Brexit: Control or influence?
Boris Johnson’s £350m a week for the NHS lie is really just part of the whole meta-lie about the EU: that it’s separate from the UK.
The EU is a membership institution. The UK is (still) a member state. The EU isn’t “them”, it’s “us” and our partners. While the EU has 28 member states of which the UK is just one, we’re one of the big three (the others being France, Germany) that have huge influence. So whatever you think about the principle or size of the UK’s EU contribution, it was never something out of our hands and our control.
We should reject the implication that any EU funds (from UK or otherwise) spent outside the UK isn’t to the UK’s benefit. Prosperity and peace in the EU benefits all member states directly and the wider world beyond. It’s the same principle as foreign aid. The UK’s financial contribution to the EU is neither generosity nor theft. It’s part of a rational set of arrangements for mutual benefit.
The paradox of Brexit is that the UK will make the EU weaker economically, politically and culturally without making itself stronger. In a complex interdependent world, there are no zero sum games where money and power can be moved seamlessly from one place to another. The crucial issue in the UK’s relationship with the world (EU included) isn’t direct “control” but influence and impact. We should concern ourselves more with ends not means. For the UK outside the EU to have the same impact as it has within it implies forming or joining a similar union elsewhere. But of course there isn’t one, and if there were, it would have all the same issues, good and bad, as the one we’re leaving. Even assuming that the UK makes an economic success of Brexit, we’re going to rue burning so much goodwill with our 27 neighbours.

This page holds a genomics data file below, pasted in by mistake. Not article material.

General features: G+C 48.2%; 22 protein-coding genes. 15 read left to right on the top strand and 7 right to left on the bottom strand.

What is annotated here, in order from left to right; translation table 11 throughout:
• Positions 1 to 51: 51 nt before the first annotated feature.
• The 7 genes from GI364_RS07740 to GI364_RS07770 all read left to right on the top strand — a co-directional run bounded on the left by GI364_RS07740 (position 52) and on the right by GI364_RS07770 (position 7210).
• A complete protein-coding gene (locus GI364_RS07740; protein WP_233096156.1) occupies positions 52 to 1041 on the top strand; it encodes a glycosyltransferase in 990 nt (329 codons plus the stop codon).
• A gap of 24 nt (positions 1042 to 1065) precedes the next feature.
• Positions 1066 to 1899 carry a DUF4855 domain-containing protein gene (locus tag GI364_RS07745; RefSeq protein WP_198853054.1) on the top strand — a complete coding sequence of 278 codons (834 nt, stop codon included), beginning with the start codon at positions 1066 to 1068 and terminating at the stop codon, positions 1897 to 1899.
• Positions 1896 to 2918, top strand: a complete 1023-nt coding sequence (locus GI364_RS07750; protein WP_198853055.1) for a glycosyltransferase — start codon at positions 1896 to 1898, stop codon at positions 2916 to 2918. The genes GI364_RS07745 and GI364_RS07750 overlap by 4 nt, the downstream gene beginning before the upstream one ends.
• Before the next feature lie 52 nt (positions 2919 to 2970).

Which brings me on to our temporary foreign secretary’s comment that many Remainers supposedly have “genuinely split allegiances” over the EU. Of course, this cuts right across all the hypocritical guff coming out of the govt about a “global Britain” and a “deep and special relationship” with EU. We’re back to the language of “traitors” and “saboteurs”, those cosmopolitan “citizens of nowhere” who quite literally don’t know their place.
The absolute concept of “allegiance” might be useful when you’re fighting a war but it’s not much use for building peace and prosperity. “My country, right or wrong” is a lousy way to get the trust and cooperation of your neighbours so you can work for mutual advantage. Rather than “allegiance”, we all have a complex set of non-mutually-exclusive affinities to other places and peoples besides our country. We might be born outside the UK or have members of our families who were. We might have lived, worked or studied abroad. We might have a fondness for the language and culture of other places, whether we’ve been there or not. We might know actual foreigners. These things don’t suggest disloyalty to our own countries. Rather, they inculcate an expansive view of the common good beyond borders.
In a globalised world, we’ll do much better trying to find the friends beyond our shores than by rooting out the supposed enemies within.